Europe's grand plan to build its own version of the American GPS (global positioning system) has run into a financial roadblock and could be cancelled unless approved at a meeting of EU heads of state in Brussels later this week.
European GPS system hits funding roadblock
Last week, European transport ministers at a meeting in Brussels failed to approve funding for the EU's half share of the £1.6bn needed to fully develop the satellite-based Galileo location system. Loyala de Palacio, the EU Energy and Transport minister, said that unless the funding gets quick approval by the end of the year "the Galileo project will go up in smoke".
Last month the European Space Agency approved over £300m in funding for Galileo. But development can't proceed without matching funding from the EU, and the project failed to receive approval from the needed majority of eight EU transport ministers.
Countries opposed to funding the system expressed concern about the Galileo's cost/benefit ratios and the need for EU funding for more than 20 years — even though the system is designed to be self-supporting through user charges for advanced positioning and location services and taxes on terminals.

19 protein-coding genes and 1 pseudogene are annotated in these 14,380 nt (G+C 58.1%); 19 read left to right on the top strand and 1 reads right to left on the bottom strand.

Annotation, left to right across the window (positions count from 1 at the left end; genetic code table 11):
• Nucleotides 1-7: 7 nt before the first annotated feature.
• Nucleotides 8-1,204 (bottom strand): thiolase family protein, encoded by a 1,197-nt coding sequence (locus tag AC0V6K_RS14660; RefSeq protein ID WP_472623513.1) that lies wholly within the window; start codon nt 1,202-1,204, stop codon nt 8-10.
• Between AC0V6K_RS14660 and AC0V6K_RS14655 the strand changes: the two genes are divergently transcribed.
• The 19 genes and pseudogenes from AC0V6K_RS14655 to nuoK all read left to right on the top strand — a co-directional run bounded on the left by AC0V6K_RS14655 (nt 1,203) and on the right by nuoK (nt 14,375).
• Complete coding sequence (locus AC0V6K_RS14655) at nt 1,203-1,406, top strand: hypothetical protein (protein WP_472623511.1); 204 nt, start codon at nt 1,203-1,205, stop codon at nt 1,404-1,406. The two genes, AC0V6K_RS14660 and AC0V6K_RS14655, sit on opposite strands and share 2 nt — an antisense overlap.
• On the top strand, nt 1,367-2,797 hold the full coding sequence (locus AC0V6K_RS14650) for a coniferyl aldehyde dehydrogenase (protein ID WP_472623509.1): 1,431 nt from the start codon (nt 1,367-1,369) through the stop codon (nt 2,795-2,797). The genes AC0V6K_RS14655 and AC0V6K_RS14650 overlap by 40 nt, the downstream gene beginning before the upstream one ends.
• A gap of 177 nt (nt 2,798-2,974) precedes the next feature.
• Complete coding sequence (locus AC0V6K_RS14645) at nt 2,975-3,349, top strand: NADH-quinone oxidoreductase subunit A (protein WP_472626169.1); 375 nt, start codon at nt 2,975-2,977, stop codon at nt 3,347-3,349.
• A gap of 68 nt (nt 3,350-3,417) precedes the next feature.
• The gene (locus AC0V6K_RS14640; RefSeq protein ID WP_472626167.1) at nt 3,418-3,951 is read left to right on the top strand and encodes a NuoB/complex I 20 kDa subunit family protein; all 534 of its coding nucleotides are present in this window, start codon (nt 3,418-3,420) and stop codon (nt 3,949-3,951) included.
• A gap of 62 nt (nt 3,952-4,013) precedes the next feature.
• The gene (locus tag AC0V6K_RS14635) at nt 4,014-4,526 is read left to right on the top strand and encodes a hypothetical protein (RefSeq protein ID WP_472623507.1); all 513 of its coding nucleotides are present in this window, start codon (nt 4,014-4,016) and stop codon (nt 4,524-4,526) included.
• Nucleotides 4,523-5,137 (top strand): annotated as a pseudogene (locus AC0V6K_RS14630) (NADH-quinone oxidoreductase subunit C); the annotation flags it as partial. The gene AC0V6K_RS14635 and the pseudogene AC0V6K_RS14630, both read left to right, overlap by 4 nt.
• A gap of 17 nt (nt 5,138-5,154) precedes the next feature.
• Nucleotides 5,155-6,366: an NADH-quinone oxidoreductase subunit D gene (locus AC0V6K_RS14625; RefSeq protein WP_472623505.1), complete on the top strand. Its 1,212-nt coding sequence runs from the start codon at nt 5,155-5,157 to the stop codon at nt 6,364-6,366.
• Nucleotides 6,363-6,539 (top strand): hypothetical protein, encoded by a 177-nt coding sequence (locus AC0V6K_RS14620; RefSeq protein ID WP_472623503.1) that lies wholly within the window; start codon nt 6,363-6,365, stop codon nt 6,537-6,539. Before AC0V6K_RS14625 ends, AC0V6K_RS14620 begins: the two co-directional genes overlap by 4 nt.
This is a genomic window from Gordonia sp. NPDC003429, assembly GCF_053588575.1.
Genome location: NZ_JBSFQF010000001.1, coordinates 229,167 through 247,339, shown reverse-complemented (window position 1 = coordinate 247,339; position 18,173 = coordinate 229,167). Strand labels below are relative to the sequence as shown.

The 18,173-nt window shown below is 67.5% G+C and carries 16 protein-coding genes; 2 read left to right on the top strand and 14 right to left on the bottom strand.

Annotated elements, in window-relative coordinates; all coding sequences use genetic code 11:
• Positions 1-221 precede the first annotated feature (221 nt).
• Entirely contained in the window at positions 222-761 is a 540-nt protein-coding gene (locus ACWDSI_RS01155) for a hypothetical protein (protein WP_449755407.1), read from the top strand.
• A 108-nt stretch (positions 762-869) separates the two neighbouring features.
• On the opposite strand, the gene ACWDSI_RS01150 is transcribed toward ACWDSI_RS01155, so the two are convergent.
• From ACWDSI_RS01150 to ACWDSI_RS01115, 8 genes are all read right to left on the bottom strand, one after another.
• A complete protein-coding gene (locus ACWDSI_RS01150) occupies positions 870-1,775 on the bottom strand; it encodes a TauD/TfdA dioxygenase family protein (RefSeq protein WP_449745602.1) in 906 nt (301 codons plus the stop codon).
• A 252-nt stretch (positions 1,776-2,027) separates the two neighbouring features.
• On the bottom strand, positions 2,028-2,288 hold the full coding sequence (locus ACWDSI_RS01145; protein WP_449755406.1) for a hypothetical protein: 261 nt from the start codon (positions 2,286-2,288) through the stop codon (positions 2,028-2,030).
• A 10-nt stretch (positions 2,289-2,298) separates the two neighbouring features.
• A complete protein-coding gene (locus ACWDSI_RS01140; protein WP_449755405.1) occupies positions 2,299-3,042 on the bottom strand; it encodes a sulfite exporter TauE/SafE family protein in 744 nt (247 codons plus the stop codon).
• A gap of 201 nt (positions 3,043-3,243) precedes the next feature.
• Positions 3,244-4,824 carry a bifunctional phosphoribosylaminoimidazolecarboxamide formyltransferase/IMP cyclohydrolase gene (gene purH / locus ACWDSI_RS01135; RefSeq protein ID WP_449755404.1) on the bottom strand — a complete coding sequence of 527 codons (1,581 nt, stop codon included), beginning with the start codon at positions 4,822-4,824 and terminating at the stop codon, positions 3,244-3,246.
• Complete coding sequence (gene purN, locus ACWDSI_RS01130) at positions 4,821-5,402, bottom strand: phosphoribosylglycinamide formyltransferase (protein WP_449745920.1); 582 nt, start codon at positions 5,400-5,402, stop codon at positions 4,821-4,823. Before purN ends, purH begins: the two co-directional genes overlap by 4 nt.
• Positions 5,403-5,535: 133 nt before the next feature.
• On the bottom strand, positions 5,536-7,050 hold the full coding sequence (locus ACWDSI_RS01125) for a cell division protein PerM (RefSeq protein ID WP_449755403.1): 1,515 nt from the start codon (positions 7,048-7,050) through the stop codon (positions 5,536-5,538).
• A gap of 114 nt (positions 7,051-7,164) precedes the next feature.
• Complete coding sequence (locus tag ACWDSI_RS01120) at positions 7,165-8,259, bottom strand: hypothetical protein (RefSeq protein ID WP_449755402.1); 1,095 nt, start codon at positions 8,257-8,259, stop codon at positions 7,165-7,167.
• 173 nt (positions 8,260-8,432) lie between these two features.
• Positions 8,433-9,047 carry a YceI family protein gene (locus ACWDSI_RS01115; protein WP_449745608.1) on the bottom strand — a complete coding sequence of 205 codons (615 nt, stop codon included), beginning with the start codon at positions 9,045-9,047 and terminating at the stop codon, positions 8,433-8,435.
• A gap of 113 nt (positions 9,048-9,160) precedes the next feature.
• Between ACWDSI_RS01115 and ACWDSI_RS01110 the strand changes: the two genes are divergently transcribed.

The EU had originally backed Galileo to avoid dependence on the US GPS system, which is funded by the Defense Department and subject to shutdown, jamming or manipulation in time of war.
Dual-band Galileo/GPS receivers would also provide greater accuracy than single-channel receivers. GPS receivers are used in a variety of enterprise applications including surveying, fleet management, aircraft navigation and truck and cargo tracking systems.
"It will be a shame if the plug is pulled on Galileo," said Richard Langley, a professor of geodesy at the University of New Brunswick. "There are real technological advantages, besides the economic and political ones trumpeted by the [EC], to having Galileo operating alongside GPS.
"A dual-constellation global navigation system will offer increased accuracy, integrity, availability and continuity compared to GPS operating on its own," he said. "A lot of research and development work on designing Galileo has already taken place. All that work will be for naught if the EU pulls the plug."